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    $\begingroup$ If $y$ is constant, then you have a difficulty defining $d(\mbox{anything})/dy$. Every derivative has this problem; it is nothing special about $dy/dy$. $\endgroup$ – David K May 8 '15 at 21:35
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$$\frac d{dy}$$ means differentiation with respect to $y$. Thus, $$\frac{dy}{dy}$$ is differentiating $y$ with respect to $y$. The derivative of $y$ with respect to $y$ is $\boxed1$. (It's slightly easier to understand if you replace all of the $y$s with $x$ — we're more used to differentiating with respect to $x$ than with respect to $y$.)

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  • $\begingroup$ What if y is a constant and so Δy equals zero? $\endgroup$ – Steven Stewart-Gallus May 8 '15 at 17:29
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    $\begingroup$ @StevenStewart-Gallus You could say the same thing to $\frac{dy}{dx}$. What if $x$ is constant? $\endgroup$ – Akiva Weinberger May 8 '15 at 17:35
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    $\begingroup$ I agree with colombus: Why would one ever differentiate anything, constant or otherwise, with respect to a constant? Objection overruled. $\endgroup$ – pjs36 May 8 '15 at 17:58
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Yes , example y=y, dy/dy=1 , means that y is equal to its own coordinate and its rate of change is 1

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    $\begingroup$ what does this mean in the context of the problem?? $\endgroup$ – Bak1139 May 8 '15 at 10:05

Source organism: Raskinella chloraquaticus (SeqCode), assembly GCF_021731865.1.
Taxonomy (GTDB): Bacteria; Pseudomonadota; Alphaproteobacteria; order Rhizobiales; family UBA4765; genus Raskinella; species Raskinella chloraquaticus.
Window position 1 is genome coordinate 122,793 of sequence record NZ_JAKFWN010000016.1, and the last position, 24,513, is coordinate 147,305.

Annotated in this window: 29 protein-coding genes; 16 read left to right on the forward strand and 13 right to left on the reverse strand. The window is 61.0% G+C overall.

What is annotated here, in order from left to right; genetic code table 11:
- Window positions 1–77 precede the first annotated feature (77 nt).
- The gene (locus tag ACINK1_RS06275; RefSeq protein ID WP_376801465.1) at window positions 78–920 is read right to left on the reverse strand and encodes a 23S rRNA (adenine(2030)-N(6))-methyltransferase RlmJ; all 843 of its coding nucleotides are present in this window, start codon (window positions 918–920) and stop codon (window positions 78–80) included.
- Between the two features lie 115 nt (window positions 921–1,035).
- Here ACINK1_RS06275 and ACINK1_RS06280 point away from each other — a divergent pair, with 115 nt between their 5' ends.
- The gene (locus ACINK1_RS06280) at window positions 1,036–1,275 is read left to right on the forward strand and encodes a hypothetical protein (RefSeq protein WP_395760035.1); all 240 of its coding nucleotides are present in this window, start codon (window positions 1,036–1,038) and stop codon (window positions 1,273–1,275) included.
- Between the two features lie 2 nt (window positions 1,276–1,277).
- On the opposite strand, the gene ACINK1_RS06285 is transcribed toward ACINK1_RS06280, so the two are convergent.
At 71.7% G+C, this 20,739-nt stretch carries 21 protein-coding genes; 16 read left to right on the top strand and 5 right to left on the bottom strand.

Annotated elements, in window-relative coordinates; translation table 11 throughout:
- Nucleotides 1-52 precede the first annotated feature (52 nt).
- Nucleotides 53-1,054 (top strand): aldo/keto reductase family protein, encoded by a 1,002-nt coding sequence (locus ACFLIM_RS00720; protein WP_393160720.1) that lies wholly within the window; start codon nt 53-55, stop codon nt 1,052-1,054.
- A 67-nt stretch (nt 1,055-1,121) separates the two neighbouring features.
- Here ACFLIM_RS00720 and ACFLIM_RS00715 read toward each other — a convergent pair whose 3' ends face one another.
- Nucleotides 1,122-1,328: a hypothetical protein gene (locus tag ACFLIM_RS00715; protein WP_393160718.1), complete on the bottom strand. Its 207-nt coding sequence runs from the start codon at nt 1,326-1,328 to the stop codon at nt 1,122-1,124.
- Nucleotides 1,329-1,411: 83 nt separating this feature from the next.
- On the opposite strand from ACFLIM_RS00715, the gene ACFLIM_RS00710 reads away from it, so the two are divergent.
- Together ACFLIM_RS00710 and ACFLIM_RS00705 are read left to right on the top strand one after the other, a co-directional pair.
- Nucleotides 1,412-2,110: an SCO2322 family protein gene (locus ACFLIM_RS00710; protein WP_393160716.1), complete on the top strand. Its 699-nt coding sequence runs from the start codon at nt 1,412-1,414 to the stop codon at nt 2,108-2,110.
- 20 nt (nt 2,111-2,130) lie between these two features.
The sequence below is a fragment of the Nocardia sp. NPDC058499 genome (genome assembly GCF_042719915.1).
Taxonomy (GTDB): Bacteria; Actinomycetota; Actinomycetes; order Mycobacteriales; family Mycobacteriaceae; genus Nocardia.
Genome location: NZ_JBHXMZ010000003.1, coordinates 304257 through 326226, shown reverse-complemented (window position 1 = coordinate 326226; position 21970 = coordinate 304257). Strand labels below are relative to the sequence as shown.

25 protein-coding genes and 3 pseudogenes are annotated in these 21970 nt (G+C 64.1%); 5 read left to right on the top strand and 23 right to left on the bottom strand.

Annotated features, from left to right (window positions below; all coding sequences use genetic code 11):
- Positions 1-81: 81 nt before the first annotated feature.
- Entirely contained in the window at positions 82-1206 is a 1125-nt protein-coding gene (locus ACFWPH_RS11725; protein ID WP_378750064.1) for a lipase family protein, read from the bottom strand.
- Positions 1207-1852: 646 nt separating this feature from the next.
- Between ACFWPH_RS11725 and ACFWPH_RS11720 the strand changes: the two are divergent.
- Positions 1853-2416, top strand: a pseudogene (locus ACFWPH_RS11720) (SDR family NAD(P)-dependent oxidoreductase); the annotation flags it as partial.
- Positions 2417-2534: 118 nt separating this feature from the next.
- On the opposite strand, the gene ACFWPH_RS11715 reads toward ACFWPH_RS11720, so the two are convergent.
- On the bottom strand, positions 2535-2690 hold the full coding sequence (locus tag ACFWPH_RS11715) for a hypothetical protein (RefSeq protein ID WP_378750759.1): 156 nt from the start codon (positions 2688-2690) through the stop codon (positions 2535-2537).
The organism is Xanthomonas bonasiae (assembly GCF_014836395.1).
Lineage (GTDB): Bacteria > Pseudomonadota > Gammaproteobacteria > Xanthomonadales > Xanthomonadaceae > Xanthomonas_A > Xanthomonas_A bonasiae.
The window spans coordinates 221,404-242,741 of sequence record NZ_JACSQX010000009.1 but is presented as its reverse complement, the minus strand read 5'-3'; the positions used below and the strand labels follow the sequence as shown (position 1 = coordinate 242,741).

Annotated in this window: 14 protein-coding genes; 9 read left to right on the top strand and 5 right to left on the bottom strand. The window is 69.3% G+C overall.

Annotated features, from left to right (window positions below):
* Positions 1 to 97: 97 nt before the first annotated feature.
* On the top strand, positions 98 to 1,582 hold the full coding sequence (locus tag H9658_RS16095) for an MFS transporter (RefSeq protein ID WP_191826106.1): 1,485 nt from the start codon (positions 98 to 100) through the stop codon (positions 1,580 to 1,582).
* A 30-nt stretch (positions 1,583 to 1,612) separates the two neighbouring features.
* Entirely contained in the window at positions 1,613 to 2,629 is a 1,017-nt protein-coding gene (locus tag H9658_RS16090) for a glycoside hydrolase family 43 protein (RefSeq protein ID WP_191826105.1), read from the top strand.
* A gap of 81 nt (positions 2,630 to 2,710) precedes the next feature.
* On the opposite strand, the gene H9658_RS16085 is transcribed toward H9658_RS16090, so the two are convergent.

• $\begingroup$ Ignore it misread question $\endgroup$ – talmudist May 8 '15 at 10:07
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    $\begingroup$ @talmudist You can delete answers, אחי. $\endgroup$ – Akiva Weinberger May 8 '15 at 11:18
  • $\begingroup$ How can I delete answer ? No option for it $\endgroup$ – talmudist May 8 '15 at 11:57
  • $\begingroup$ @talmudist underneath the text of your post, you should see text links that say 'share' 'edit' 'delete' 'flag' $\endgroup$ – AakashM May 8 '15 at 13:18
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dy/dy is 1 unless possibly y is a constant or has constant portions. However, this statement seems kind of meaningless. What is y a constant in respect to?

One possible way to solve the problem might be to formulate everything as varying according to a single global time parameter t. Then dy/dy is better described as dyₜ/dyₜ and by the chain rule is dyₜ/dt * dt/dy. dyₜ/dt is simply 0 when y is constant with respect to 0 but finding a useful definition for dt/dyₜ is harder. As yₜ does not vary dt/dyₜ is undefined or approaches a positive infinity. As such, dyₜ/dyₜ is best described as being undefined, I think. Alternatively it is not appropriate to use the chain rule when the denominator is a constant value. However, some people may find it useful to patch in an ugly hack to our normal definition of the derivative and arbitrarily define dyₜ/dyₜ to be 1 or some other useful value for their purposes. I am not necessarily convinced such a patch would be useful but I would be open to the possibility.

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    $\begingroup$ Possibly wrong if the global time parameter t that you used is constant. Also what does "when y is constant with respect to 0" mean? I think the piece you are missing is that Leibnitz notation implicitly uses the quantity that appears in the denominator as a variable. So the worry about what happens when y is constant is a red herring. As others have pointed out you would have the same problem with dy/dx worrying about what happens when x is constant as well. $\endgroup$ – BSteinhurst May 8 '15 at 19:18